Somebody call an anger-management counselor.
Because Kate, the ever-eligible (but woefully unapproachable) bachelorette who gives Shakespeare’s The Taming of the Shrew its title, is in need of some chill pills in Stolen Shakespeare Guild’s production of that comedy, which opened Friday at the Fort Worth Community Arts Center. The production is part of the Stolen Shakespeare Festival: The Battle of the Sexes, which will see this work presented in repertory with The Tamer Tamed, a sequel to Shrew written by Shakespeare contemporary John Fletcher.
But Katherine, played by Felicia Bertch, is not really mean. She’s just written that way. And besides, as the title gives away, she is a lot less hateful by the time the final curtain falls.
This production, directed by company founders Jason and Lauren Morgan, has many of the hallmarks of this troupe’s best efforts concerning the playwright who gave it its name. It breathes fresh life into this ancient work by treating it like a piece of entertainment (not a museum display), employs a lot of physical comedy and never misses an opportunity to snag a laugh, be it cheap or otherwise.
The most outstanding single component in this production is Robert Gemaehlich, in the role of the foolishly brave suitor, Petruchio, who travels from Verona to marry for money in Padua. Kate is the best available catch there, at least from a financial standpoint. So Petruchio sets his sights on her and thereby hangs our comedy.
There is a parallel plotline involving Kate’s sister, Bianca (Shannon Garcia), and her suitor, Lucentio (Nathan Dibben), but the volatile and often physically violent wooing of Kate is pretty much the whole show with this play.
Gemaehlich, who is making his debut with SSG in this production, plays Petruchio with an incredibly natural ease. His dialogue spins out like contemporary conversation, not opaque Elizabethan poetry. Seeing him in this classic work makes you look forward to how good he could be in a more contemporary role.
Bertch, who is also joining in the fun at SSG for the first time, is a strong-willed Kate, and her performance especially blossoms in the second act, when she is able to show her range. But her work in the opening act is played on the same shrill note too much of the time. She would be a lot more effective if the Morgans had coaxed a more measured approach from her.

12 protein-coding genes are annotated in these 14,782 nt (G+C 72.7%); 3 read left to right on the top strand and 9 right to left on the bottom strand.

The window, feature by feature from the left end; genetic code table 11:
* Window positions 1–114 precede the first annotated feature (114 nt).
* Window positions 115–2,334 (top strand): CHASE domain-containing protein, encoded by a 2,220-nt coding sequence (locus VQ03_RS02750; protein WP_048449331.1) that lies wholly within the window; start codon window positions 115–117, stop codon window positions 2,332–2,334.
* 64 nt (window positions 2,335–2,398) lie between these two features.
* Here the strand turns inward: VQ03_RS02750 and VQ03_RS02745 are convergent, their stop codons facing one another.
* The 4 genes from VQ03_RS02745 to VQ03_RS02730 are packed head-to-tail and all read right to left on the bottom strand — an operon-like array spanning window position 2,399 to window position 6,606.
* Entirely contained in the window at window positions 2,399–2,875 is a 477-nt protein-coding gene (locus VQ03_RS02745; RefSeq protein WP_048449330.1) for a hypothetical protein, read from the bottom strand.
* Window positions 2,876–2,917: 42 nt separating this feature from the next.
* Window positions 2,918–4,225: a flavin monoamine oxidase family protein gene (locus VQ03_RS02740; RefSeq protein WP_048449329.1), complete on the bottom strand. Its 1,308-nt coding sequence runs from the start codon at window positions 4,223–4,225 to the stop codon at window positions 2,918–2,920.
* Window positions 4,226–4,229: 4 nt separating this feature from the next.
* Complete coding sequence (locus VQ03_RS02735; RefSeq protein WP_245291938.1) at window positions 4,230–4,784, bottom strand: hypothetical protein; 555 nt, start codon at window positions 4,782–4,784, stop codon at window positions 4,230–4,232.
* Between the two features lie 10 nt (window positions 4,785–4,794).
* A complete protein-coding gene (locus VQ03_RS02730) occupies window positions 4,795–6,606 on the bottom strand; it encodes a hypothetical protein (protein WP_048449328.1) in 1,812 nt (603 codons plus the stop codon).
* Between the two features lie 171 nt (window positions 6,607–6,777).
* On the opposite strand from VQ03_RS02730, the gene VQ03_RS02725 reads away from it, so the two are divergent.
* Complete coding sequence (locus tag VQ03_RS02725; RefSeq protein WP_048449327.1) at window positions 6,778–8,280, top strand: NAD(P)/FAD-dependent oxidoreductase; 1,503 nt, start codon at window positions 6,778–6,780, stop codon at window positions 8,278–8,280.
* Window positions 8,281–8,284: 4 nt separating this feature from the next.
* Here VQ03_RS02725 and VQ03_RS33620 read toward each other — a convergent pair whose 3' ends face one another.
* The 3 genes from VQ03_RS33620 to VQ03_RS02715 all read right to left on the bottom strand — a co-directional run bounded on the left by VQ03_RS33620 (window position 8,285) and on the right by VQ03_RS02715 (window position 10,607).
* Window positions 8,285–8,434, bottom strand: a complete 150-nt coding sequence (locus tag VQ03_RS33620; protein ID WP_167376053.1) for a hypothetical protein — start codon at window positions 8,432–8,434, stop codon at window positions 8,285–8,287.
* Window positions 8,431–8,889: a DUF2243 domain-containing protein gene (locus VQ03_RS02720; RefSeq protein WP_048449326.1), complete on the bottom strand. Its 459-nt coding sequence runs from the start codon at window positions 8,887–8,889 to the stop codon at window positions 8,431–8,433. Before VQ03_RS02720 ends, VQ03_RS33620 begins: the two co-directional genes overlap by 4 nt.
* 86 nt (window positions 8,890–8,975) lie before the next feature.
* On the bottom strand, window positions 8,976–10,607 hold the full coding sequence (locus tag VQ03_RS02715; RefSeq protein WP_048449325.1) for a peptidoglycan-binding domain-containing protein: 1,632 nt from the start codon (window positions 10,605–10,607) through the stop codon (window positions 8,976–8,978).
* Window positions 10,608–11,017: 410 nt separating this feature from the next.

There is also plenty of solid work among the supporting players. Garcia’s Bianca is as charming as her sibling is horrible. Dibben displays the same level of comfort with the material as Gemaehlich. Francis Henry, as the girls’ father, Baptista, and Andrew Manning, as Petruchio’s pal Hortensio, also provide some quality support.
It is no surprise that the costumes by Lauren Morgan are first-rate. She usually does the costumes for SSG productions, and her work in that area just gets better with each show. But we do not usually see her credited with scenic design, as she is in this production. The set she has created for the festival’s pair of shows is as impressive and serviceable as her costumes.
Overall, the production goes for laughs with a breezy pace and damn-the-torpedoes approach to the text. Not all of the acting is stellar in this all-amateur production, but it is earnest. The Morgans deserve kudos for bringing this show in at a tidy two hours.
Still, there is a price to be paid for paring down this comedy to a length that is more suitable for modern audiences. Kate’s transition feels a bit hasty, and some shortcuts are taken in the staging.
For example, when Kate and Petruchio arrive at the latter’s home after a grueling journey filled with wind, rain and mud, they are as clean as when they left their wedding altar, simply because this production does not have time for the costume changes it would take to make that moment more visually accurate.
Yet this production does retain all of the rage and laughter Shakespeare wrote into it, and it presents those elements in the no-frills, user-friendly fashion that makes this company such a joy to have among our mix of theaters.
The Taming of the Shrew